Symptoms of fungal infections

On the skin, fungal infections can cause a red rash, itching, scaling or sore skin. On the sole of the foot, the skin can become dry and scaly.

Infected mucous membranes in the mouth can turn sharply red, sometimes with white coatings. It can also burn. Sometimes cracks in the mouth pits may occur.

The most obvious symptoms of fungal infection of the abdomen are itching and irritation. Women can sometimes get a smoky white grainy flow.

Nail fungus causes the nail to become yellowish, thickened and opened.

Fungal infections can sometimes be difficult to distinguish from other skin diseases.

When and where should I seek care?

If you think you have any of the following, contact a health care provider :

  • Cod
  • ringworm
  • scalp Fungus
  • Nail fungus
  • Mushrooms on the soles of the feet or in the skin folds.

There is no prescription drug for these infections.

Also, contact a health care center if you have been taking non-prescription medication for a few weeks but have not improved.

Wait until it becomes every day if it is a weekend. You can contact many receptions by logging in.

Contact your dentist if you have a denture and think you have a fungal infection in your mouth.

Treatment for fungal infections

Since mushrooms thrive where it is warm and moist, it is good to keep your skin clean and dry. Wear as airy clothing or shoes as possible.

There are several different non-prescription antifungal medicines that can be used in the following fungal infections:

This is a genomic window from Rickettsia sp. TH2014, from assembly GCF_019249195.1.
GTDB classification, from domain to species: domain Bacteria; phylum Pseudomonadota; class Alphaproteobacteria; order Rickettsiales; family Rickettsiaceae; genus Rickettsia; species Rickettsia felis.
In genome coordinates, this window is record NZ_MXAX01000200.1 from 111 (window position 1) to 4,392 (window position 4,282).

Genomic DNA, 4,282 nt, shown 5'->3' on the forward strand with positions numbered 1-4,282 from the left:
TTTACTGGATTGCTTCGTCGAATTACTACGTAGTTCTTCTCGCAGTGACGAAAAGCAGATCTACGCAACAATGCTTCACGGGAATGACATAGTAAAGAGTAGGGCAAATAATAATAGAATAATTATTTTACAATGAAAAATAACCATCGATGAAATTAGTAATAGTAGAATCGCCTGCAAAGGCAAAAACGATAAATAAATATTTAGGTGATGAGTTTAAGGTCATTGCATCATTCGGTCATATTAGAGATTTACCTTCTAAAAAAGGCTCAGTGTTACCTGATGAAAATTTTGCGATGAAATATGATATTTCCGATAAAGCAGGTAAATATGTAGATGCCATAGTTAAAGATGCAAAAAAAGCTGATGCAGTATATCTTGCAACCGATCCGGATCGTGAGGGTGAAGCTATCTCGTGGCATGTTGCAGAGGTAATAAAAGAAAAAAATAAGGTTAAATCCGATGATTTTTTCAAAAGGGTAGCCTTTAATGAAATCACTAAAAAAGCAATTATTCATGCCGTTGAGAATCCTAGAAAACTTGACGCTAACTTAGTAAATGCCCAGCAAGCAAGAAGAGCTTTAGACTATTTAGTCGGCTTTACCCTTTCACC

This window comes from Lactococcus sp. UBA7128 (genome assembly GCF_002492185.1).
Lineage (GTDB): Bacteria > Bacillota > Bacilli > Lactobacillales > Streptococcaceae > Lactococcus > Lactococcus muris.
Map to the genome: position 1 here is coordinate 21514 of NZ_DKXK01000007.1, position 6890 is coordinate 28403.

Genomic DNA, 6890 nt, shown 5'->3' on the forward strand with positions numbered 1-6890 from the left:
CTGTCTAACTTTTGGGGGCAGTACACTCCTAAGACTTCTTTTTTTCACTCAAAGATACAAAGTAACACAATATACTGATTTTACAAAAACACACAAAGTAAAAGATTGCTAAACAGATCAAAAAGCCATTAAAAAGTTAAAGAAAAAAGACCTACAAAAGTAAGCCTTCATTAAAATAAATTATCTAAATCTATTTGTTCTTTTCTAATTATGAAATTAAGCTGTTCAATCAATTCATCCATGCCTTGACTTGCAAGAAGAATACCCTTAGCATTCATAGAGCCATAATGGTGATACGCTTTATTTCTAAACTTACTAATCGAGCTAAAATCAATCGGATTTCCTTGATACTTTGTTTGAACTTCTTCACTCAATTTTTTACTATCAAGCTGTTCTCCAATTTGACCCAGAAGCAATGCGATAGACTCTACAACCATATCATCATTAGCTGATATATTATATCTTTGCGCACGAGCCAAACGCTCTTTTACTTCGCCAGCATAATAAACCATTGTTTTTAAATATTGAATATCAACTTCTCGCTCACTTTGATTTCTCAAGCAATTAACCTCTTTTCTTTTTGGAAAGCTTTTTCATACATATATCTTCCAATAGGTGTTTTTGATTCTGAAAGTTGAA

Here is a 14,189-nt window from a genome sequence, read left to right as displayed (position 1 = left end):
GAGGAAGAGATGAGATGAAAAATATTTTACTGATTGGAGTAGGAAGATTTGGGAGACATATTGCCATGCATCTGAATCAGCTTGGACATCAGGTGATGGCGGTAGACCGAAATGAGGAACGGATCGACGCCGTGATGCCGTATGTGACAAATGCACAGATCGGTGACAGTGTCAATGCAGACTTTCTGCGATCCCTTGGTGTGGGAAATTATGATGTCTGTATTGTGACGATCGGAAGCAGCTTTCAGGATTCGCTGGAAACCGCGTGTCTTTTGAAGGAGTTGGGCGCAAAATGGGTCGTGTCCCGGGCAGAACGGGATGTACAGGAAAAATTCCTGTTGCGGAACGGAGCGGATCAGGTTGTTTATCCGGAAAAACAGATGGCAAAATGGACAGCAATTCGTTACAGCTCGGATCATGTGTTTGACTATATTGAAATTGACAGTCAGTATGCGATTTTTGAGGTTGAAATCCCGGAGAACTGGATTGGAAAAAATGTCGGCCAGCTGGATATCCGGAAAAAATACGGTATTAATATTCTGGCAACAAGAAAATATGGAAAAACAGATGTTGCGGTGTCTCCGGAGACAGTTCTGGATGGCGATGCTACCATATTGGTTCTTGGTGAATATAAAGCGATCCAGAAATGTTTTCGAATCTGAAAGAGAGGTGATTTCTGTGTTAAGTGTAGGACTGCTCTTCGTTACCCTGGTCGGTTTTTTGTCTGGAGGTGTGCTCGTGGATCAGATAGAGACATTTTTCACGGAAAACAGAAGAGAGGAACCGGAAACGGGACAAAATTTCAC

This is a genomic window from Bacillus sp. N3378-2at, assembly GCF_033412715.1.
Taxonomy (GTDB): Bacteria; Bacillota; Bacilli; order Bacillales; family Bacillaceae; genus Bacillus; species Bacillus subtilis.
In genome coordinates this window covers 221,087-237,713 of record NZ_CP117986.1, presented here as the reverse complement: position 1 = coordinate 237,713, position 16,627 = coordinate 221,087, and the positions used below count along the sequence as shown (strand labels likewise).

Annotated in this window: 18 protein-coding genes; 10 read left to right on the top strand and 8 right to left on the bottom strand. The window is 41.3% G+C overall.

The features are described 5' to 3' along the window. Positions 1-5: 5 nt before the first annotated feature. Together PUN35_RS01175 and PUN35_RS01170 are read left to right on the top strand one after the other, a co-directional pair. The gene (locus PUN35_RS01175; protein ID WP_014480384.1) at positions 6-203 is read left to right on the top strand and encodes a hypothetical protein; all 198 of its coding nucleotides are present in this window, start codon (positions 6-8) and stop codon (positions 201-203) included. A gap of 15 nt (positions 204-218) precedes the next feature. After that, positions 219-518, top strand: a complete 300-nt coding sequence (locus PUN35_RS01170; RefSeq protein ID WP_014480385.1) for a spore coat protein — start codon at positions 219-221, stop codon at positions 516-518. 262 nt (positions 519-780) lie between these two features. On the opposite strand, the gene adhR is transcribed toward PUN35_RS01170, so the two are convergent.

• foot fungus between the toes
  • tinea cruris
  • seborrhoeic dermatitis
  • onychomycosis
  • pityriasis Versicolor
  • fungal infection of the abdomen.

Which drug to use will depend on where on the body you are having trouble. Drugs in the form of cream, gel, solution, and shampoo are used for skin and scalp infections. There is the cream that also contains cortisone, which relieves itching.

Nail fungus need not be treated unless you are bothered by the nail changes. There is a medical nail polish that you can buy if a doctor has found you have nail fungus.

Fungal infections in the vagina can disappear by themselves and then you do not need to do anything. If you have so much trouble that you want to treat yourself, there are vaginas and vaginal tablets. It is the medicine that you bring into the vagina. Vaginal cream and vaginal gel can be used both in the vagina and around the vagina mouth. 

Ask a pharmacy which medicines are available for your complaints.

There are also other medicines that you can get on a doctor’s prescription.

Severe fungal infections

Sometimes fungi can infect various organs in the body, such as the lungs, intestines, urinary tract and brain. It is called invasive fungal infections. Such infections are uncommon but serious.

The risk of invasive fungal infections increases if your immune system is impaired. This could be, for example, if you have a disease such as cancer, HIV or poorly controlled diabetes. The same applies if you have had an organ transplanted or treated with cytostatic drugs. The risk also increases if you get dialysis, have burns or have undergone a major operation.